Alarmingly for large swine-producing regions, from China to the EU and the United States, ASF’s behavior in the current Eastern European outbreak differs significantly from what was expected based on previous ASF outbreaks in Western Europe. These differences make expansion of the disease much more difficult to control, threatening huge economic losses to affected countries. Through October 2015, over 750,000 domestic pigs in Europe have died from or were culled to prevent the spread of the current ASF outbreak.
Space-fill drawing of a whole Zika virus particle, and a cross-section as it interacts with a cell. The outer capsid is pink, the membrane purple, and RNA genome in yellow. Cell-surface receptors are green, cytoskeleton blue, and blood plasma gold. David Goodsell
Zika virus is one of a large number of viruses transmitted between animals (including humans) by arthropod insects. These are called arthropod-borne viruses, or arboviruses for short. The arthropod vectors in the case of Zika virus are certain mosquito species that transmit the virus from one host to another. But arboviruses also require a reservoir host: one or more species of animal within whose population the virus is maintained for long periods in relative stability. In other words, the virus circulates at low levels in the population, avoiding the infection of so many individuals that the general population becomes immune to it and the virus has nowhere to go but extinct.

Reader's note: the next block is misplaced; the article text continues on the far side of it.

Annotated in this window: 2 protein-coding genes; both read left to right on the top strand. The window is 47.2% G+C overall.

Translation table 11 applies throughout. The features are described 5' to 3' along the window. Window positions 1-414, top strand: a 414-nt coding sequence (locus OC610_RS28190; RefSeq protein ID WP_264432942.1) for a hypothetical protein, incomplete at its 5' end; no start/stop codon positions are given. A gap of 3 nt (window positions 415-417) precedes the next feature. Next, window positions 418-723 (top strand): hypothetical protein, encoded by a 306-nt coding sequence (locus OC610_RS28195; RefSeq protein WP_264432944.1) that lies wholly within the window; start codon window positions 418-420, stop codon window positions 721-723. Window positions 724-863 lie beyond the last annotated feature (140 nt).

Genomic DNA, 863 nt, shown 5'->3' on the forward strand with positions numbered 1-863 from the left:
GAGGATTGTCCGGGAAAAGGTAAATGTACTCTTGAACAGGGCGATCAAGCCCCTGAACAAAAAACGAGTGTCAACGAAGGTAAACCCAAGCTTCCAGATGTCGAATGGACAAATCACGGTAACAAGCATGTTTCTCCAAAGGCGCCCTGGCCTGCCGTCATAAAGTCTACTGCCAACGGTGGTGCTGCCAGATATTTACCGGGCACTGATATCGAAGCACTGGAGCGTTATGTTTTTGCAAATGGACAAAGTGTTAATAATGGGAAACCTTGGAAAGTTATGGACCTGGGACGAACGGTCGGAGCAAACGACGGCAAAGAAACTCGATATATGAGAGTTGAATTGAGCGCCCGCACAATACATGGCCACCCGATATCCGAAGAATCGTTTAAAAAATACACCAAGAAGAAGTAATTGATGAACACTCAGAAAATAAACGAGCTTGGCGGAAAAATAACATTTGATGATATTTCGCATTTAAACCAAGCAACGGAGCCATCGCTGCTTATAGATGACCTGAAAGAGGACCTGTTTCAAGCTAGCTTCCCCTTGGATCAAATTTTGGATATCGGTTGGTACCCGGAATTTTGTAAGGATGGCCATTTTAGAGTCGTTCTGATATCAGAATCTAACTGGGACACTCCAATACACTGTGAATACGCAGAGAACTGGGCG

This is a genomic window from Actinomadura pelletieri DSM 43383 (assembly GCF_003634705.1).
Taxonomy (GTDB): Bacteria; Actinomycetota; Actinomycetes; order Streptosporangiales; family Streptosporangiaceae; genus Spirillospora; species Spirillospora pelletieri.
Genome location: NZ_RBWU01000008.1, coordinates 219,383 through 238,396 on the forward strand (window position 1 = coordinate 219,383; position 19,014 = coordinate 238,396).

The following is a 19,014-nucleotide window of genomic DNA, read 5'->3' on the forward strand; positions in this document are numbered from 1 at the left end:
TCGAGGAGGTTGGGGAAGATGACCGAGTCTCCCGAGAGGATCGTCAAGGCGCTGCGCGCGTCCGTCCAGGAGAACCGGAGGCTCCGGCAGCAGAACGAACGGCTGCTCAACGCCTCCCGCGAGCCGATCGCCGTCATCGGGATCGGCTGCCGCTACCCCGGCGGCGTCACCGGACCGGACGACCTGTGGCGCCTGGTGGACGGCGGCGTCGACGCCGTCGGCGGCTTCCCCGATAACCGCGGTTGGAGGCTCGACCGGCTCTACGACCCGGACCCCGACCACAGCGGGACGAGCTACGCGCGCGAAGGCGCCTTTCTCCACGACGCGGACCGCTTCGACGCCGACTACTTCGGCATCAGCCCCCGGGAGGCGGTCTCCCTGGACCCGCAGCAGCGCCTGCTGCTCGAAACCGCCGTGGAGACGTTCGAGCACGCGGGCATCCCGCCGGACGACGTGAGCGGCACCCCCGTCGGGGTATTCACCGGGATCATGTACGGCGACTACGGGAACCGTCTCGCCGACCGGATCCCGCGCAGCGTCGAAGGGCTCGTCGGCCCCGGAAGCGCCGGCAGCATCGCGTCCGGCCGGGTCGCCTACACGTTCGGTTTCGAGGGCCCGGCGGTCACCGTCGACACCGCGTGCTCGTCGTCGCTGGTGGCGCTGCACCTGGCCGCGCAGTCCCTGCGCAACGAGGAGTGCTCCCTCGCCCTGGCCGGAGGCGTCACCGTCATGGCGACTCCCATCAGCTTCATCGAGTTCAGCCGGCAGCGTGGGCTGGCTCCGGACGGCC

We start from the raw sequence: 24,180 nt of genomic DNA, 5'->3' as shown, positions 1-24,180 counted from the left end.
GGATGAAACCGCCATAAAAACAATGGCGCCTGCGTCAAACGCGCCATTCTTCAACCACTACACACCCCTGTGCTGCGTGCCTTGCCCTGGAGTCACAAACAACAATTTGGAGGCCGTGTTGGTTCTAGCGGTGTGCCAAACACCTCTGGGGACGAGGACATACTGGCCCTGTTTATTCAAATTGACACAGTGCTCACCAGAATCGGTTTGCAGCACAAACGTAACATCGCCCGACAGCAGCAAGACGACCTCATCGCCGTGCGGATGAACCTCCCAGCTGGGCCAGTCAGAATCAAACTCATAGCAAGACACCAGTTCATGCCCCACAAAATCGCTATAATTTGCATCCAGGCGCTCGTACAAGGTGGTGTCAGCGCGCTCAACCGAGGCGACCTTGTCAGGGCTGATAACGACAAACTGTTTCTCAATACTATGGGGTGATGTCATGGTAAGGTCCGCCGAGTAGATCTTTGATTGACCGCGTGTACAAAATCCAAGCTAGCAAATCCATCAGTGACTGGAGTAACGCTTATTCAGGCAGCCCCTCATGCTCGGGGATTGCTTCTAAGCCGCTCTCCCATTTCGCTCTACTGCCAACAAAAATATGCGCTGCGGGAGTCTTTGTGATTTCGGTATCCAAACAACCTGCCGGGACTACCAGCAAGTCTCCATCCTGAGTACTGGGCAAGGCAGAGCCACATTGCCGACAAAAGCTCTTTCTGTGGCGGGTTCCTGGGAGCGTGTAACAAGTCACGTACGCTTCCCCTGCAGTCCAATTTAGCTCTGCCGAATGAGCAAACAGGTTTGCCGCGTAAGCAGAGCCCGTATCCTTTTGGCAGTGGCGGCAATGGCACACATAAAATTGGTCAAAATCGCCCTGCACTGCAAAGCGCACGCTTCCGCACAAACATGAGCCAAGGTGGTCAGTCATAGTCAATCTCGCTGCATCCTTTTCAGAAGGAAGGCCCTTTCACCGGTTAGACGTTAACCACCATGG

Researchers are getting a pretty good handle on the various mosquito vectors of Zika virus. But we know very little about what animal species act or may act as reservoir hosts for the virus. This information is crucial for understanding the virus’s transmission dynamics and geographical distribution. Without understanding Zika’s reservoir(s) or other hosts, control and prevention will be difficult and inefficient at best, counterproductive at worst.
Construction of the Panama Canal spurred research to develop a yellow fever vaccine Library of Congress
With yellow fever vaccine in short supply in the face of an ongoing outbreak in Angola, we might be reminded of the fortuitous, and by no means inevitable, circumstances that led to the development of the yellow fever vaccine in the first place. Vaccines for mosquito-borne diseases are hard to come by, and no less so for the flaviviruses that include yellow fever, dengue, West Nile, and Zika viruses. A serendipitous event in a yellow fever virus isolated from a single person 90 years ago has given rise to all yellow fever vaccines in use today, though at a heavy cost to many of those who played a role in its discovery.
Rift Valley Fever outbreaks have long been predicted in Uganda. But when the nation declared its first ever outbreak of this zoonotic virus last week, it could hardly have occurred in a more unlikely part of the country. This is just the latest in several surprises this mosquito-borne virus has thrown at us over the past few decades.
Lake Victoria from Entebbe, Uganda, near the forest for which the Zika virus is named. Charles Hoots
With concern of a possible connection between Zika virus and microcephaly in Brazilian babies, researchers are racing to fill in the many blanks about the virus in order to better control it. But predicting the future of Zika virus in the Americas is fraught with difficulties. The behavior of closely related, recently introduced viruses offers clues. But despite similarities, the differences are many and prevent sweeping generalities. Though not reassuring to couples contemplating starting a family right now, it is this uncertainty that makes these viruses so fascinating.